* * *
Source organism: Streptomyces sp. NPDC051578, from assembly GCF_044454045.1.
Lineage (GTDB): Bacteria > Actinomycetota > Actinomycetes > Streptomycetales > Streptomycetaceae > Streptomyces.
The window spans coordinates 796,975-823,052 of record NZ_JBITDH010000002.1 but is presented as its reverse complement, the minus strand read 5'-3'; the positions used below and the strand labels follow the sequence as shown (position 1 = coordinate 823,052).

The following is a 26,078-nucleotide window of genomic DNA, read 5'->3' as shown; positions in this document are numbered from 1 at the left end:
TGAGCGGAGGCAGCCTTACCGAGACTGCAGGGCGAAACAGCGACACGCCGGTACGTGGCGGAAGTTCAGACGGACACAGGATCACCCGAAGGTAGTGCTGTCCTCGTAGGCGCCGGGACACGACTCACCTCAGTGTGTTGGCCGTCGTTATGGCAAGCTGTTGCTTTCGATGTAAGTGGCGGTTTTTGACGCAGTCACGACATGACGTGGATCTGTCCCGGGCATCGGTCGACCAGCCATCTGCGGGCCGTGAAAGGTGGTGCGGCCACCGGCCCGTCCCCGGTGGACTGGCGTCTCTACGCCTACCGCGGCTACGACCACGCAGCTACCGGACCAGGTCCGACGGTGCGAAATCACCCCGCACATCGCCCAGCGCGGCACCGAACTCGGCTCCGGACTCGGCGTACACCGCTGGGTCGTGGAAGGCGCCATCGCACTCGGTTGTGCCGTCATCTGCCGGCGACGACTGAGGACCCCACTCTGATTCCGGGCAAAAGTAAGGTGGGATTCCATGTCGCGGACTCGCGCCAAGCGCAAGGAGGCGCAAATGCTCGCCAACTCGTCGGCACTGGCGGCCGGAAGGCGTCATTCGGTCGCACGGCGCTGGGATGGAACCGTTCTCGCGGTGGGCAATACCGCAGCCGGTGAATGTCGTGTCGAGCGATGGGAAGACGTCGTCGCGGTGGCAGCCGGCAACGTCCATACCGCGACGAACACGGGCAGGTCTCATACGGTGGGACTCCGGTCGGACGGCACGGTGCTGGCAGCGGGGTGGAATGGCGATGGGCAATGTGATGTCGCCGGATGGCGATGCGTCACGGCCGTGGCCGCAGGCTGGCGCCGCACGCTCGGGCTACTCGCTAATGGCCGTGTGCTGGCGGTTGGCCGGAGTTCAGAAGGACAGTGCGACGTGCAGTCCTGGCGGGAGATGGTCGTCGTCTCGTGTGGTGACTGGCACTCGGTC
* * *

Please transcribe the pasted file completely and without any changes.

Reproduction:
Source organism: Streptomyces sp. NPDC051578, from assembly GCF_044454045.1.
Lineage (GTDB): Bacteria > Actinomycetota > Actinomycetes > Streptomycetales > Streptomycetaceae > Streptomyces.
The window spans coordinates 796,975-823,052 of record NZ_JBITDH010000002.1 but is presented as its reverse complement, the minus strand read 5'-3'; the positions used below and the strand labels follow the sequence as shown (position 1 = coordinate 823,052).

The following is a 26,078-nucleotide window of genomic DNA, read 5'->3' as shown; positions in this document are numbered from 1 at the left end:
TGAGCGGAGGCAGCCTTACCGAGACTGCAGGGCGAAACAGCGACACGCCGGTACGTGGCGGAAGTTCAGACGGACACAGGATCACCCGAAGGTAGTGCTGTCCTCGTAGGCGCCGGGACACGACTCACCTCAGTGTGTTGGCCGTCGTTATGGCAAGCTGTTGCTTTCGATGTAAGTGGCGGTTTTTGACGCAGTCACGACATGACGTGGATCTGTCCCGGGCATCGGTCGACCAGCCATCTGCGGGCCGTGAAAGGTGGTGCGGCCACCGGCCCGTCCCCGGTGGACTGGCGTCTCTACGCCTACCGCGGCTACGACCACGCAGCTACCGGACCAGGTCCGACGGTGCGAAATCACCCCGCACATCGCCCAGCGCGGCACCGAACTCGGCTCCGGACTCGGCGTACACCGCTGGGTCGTGGAAGGCGCCATCGCACTCGGTTGTGCCGTCATCTGCCGGCGACGACTGAGGACCCCACTCTGATTCCGGGCAAAAGTAAGGTGGGATTCCATGTCGCGGACTCGCGCCAAGCGCAAGGAGGCGCAAATGCTCGCCAACTCGTCGGCACTGGCGGCCGGAAGGCGTCATTCGGTCGCACGGCGCTGGGATGGAACCGTTCTCGCGGTGGGCAATACCGCAGCCGGTGAATGTCGTGTCGAGCGATGGGAAGACGTCGTCGCGGTGGCAGCCGGCAACGTCCATACCGCGACGAACACGGGCAGGTCTCATACGGTGGGACTCCGGTCGGACGGCACGGTGCTGGCAGCGGGGTGGAATGGCGATGGGCAATGTGATGTCGCCGGATGGCGATGCGTCACGGCCGTGGCCGCAGGCTGGCGCCGCACGCTCGGGCTACTCGCTAATGGCCGTGTGCTGGCGGTTGGCCGGAGTTCAGAAGGACAGTGCGACGTGCAGTCCTGGCGGGAGATGGTCGTCGTCTCGTGTGGTGACTGGCACTCGGTC